These two ingredients are a match made in heaven: one intense and sweet, the other intense and salty, both rich and velvety and bold and overflowing with umami and tannins.

    Add this combination to pretty much any vegetable and cook it however you like: The result will blow your mind.

    To get the amounts right, whisk the two together first (before adding to veggies), adding each in small amounts until you achieve balance. A few grinds of cracked pepper or a pinch of chili flakes add even more zing.

    Bear in mind, the better the quality of each ingredient, the richer and thicker your final product will be. The flavors will be there no matter what, but if you happen to have some of the good balsamic in your pantry, bust it out for this one. In addition to flavor, it will cling better to ingredients.

    And use a good soy sauce—not the packets that come with Chinese food take-out.


    Mix naple syrup and grainy mustard?
    Magnificent! Photo by Arpad Benedek | IST.



    Whether you’re dipping French fries, crudités, or chicken tenders, this sweet and hot combination is a true crowd pleaser. You may need to season with a little salt or soy sauce depending on what kind of chili paste or hot sauce you use, so test a dab before applying it.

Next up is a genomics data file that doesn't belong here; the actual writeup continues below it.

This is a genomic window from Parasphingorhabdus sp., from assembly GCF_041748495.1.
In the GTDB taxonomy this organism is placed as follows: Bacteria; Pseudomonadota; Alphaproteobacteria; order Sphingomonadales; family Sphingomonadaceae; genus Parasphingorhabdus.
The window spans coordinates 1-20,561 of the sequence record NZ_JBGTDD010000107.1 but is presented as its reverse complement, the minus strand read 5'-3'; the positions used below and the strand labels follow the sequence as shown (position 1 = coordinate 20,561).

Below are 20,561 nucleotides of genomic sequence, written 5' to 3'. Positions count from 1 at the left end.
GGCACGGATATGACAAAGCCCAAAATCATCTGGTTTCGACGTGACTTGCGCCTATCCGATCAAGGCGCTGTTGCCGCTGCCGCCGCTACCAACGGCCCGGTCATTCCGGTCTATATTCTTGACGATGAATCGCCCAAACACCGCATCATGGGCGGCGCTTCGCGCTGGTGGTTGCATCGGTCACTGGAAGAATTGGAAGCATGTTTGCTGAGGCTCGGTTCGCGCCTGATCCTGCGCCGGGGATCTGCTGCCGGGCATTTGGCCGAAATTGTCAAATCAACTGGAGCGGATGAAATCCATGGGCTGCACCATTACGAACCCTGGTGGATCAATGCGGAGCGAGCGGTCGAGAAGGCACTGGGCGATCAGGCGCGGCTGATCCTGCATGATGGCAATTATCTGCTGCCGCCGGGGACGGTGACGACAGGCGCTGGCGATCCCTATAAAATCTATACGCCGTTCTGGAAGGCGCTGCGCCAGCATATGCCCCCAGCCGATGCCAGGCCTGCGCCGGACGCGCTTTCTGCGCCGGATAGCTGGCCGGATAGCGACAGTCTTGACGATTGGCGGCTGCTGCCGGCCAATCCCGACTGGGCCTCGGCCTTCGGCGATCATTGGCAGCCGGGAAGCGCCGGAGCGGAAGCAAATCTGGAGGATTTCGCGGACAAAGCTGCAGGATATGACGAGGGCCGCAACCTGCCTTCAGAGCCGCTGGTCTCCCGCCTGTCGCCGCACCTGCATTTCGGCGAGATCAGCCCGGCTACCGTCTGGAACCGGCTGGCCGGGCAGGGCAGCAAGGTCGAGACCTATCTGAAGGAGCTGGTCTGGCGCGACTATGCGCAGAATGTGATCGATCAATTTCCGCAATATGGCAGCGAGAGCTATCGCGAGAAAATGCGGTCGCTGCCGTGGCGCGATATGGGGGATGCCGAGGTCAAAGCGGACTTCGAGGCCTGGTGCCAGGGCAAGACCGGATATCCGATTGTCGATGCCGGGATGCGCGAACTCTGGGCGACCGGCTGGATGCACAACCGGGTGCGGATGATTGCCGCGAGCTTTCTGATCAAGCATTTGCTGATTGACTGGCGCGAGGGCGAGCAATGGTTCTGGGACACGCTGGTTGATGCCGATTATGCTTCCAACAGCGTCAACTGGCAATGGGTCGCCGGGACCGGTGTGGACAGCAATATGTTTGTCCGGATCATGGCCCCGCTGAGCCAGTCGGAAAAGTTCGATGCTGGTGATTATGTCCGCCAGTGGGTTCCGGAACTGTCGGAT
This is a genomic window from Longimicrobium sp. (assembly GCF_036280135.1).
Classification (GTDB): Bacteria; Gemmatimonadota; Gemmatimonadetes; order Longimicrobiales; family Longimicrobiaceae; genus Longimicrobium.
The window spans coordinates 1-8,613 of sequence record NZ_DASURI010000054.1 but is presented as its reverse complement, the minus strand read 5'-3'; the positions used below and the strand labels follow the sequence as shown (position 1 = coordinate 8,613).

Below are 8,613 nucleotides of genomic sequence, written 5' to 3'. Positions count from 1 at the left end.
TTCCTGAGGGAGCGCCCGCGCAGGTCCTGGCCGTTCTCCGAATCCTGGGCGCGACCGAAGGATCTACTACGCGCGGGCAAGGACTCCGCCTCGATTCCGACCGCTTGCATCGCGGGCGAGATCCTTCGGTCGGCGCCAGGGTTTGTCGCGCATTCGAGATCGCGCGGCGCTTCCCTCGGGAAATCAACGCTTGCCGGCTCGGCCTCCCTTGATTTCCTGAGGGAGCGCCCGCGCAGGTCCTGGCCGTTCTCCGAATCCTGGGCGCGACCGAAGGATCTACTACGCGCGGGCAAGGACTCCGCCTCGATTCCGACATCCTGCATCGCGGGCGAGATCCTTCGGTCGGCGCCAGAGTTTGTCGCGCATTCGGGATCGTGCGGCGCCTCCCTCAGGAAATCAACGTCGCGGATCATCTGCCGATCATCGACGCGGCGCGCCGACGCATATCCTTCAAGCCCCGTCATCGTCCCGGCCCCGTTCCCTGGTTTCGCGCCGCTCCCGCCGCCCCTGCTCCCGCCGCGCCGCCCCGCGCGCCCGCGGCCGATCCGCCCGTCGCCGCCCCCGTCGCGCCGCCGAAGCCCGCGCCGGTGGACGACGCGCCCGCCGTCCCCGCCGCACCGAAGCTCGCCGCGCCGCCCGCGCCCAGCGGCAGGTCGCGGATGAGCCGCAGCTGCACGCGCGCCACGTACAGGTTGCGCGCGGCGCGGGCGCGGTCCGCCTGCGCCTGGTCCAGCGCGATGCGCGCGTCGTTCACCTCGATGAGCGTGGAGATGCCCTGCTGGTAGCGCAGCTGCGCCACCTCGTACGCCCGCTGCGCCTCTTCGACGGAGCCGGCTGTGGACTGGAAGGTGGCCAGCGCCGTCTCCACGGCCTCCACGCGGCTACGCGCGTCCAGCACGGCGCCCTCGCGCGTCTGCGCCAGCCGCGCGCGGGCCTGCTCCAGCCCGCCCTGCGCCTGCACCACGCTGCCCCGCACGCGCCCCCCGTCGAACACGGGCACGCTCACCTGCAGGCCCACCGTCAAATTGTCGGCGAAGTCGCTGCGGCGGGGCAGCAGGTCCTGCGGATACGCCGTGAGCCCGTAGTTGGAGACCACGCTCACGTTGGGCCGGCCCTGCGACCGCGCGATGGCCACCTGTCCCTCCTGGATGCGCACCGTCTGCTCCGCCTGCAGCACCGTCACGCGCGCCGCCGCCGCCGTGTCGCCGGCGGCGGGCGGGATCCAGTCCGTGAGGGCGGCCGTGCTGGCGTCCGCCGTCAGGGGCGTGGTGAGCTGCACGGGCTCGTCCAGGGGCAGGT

You can go naughty and thicken the sauce with a little sour cream, or add depth with a few drops of sesame oil. You can also stir in fresh herbs or citrus zest to brighten things up.


    This is an easy one and it blows minds every time. A variation on honey mustard, the maple syrup delivers deeper flavor, and the whole grain mustard adds texture as well as clinginess.

  • Mix the two together in roughly equal amounts, or until you have a paste that will stick to a chicken without sliding off.

  • Season said chicken generously with salt and pepper first. This step is important as the sweet, tangy dressing needs the salt to help it achieve balance.
  • Then slather the chicken all over with the maple-mustard mix, and roast it on a rack at 350°F for 30 to 35 minutes, until its internal temp reaches 160°F.
  • Make sure to rest the chicken for 10-15 minutes after it comes out of the oven, before slicing into it. Resting allows the cooking process to finish and retains the juices, which otherwise flow out of a non-rested roast.
  • Then cut into pieces and get the Wet-Naps ready!

    Mayonnaise is just so darn versatile: The version we know today was invented by the brilliant French chef Marie-Antoine Carême (1784-1833), founder of the concept of haute cuisine (here’s the history of mayonnaise). The key with mayo is to not go overboard on quantity and turn it into a cholesterol-fest.

  • Whisk in some raw garlic and a drizzle of olive oil to turn it into aïoli; add a generous spoonful of smoked paprika and you have a killer condiment for roasted potatoes that is not far from Spain’s patatas bravas*.
  • Throw in some fresh chopped herbs, some lemon zest, a pinch of salt, and a few grinds of fresh pepper and you will take your sandwiches to a whole new level.
  • Just remember that mayonnaise is rich, so any ingredient you combine should be complementary. Bright flavors, acidity and spice are all excellent foils for richness, so you aim your combinations in those directions.
    TOMORROW: How to combine citrus zest, molasses, pickling liquid, sour cream, tomato paste and more into gourmet condiments.